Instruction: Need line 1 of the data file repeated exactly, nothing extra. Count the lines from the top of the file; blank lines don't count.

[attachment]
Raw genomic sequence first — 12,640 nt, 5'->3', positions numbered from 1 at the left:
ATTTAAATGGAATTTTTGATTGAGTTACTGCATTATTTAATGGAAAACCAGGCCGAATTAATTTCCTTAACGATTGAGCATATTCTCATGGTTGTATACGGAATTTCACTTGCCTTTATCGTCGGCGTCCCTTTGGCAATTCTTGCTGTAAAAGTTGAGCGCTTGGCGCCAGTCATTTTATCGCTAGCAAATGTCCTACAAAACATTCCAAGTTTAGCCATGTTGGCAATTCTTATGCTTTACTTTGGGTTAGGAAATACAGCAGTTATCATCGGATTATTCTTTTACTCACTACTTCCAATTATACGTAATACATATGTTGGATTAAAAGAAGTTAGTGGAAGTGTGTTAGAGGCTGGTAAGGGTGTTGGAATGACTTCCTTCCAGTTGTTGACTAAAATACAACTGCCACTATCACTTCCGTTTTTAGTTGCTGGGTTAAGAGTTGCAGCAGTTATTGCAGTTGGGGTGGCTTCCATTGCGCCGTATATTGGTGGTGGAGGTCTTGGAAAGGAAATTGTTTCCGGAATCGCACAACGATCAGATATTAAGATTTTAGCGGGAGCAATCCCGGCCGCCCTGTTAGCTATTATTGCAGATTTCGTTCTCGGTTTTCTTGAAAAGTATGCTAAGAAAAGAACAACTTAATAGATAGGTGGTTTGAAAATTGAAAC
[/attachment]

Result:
Raw genomic sequence first — 12,640 nt, 5'->3', positions numbered from 1 at the left: